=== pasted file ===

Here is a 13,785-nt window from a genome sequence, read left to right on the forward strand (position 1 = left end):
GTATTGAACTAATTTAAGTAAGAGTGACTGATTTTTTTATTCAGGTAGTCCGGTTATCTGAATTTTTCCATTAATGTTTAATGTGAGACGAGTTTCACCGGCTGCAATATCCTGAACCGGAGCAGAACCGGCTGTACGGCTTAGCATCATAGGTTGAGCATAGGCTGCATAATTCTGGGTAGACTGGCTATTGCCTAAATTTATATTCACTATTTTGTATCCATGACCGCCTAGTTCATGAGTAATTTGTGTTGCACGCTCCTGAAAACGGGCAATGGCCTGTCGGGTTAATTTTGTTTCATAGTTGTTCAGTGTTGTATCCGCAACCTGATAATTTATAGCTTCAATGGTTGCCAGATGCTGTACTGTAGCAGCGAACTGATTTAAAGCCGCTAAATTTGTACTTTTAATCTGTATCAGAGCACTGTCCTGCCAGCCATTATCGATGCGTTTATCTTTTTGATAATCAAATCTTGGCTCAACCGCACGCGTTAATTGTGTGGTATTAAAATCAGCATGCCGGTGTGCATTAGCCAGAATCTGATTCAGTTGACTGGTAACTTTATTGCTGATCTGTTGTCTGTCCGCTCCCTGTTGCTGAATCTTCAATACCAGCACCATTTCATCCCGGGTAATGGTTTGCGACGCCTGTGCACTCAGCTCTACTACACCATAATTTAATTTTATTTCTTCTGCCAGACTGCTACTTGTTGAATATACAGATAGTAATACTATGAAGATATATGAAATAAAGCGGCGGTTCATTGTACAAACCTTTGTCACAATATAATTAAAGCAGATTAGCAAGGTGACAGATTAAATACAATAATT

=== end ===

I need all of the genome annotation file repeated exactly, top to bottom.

Here is a 13,785-nt window from a genome sequence, read left to right on the forward strand (position 1 = left end):
GTATTGAACTAATTTAAGTAAGAGTGACTGATTTTTTTATTCAGGTAGTCCGGTTATCTGAATTTTTCCATTAATGTTTAATGTGAGACGAGTTTCACCGGCTGCAATATCCTGAACCGGAGCAGAACCGGCTGTACGGCTTAGCATCATAGGTTGAGCATAGGCTGCATAATTCTGGGTAGACTGGCTATTGCCTAAATTTATATTCACTATTTTGTATCCATGACCGCCTAGTTCATGAGTAATTTGTGTTGCACGCTCCTGAAAACGGGCAATGGCCTGTCGGGTTAATTTTGTTTCATAGTTGTTCAGTGTTGTATCCGCAACCTGATAATTTATAGCTTCAATGGTTGCCAGATGCTGTACTGTAGCAGCGAACTGATTTAAAGCCGCTAAATTTGTACTTTTAATCTGTATCAGAGCACTGTCCTGCCAGCCATTATCGATGCGTTTATCTTTTTGATAATCAAATCTTGGCTCAACCGCACGCGTTAATTGTGTGGTATTAAAATCAGCATGCCGGTGTGCATTAGCCAGAATCTGATTCAGTTGACTGGTAACTTTATTGCTGATCTGTTGTCTGTCCGCTCCCTGTTGCTGAATCTTCAATACCAGCACCATTTCATCCCGGGTAATGGTTTGCGACGCCTGTGCACTCAGCTCTACTACACCATAATTTAATTTTATTTCTTCTGCCAGACTGCTACTTGTTGAATATACAGATAGTAATACTATGAAGATATATGAAATAAAGCGGCGGTTCATTGTACAAACCTTTGTCACAATATAATTAAAGCAGATTAGCAAGGTGACAGATTAAATACAATAATT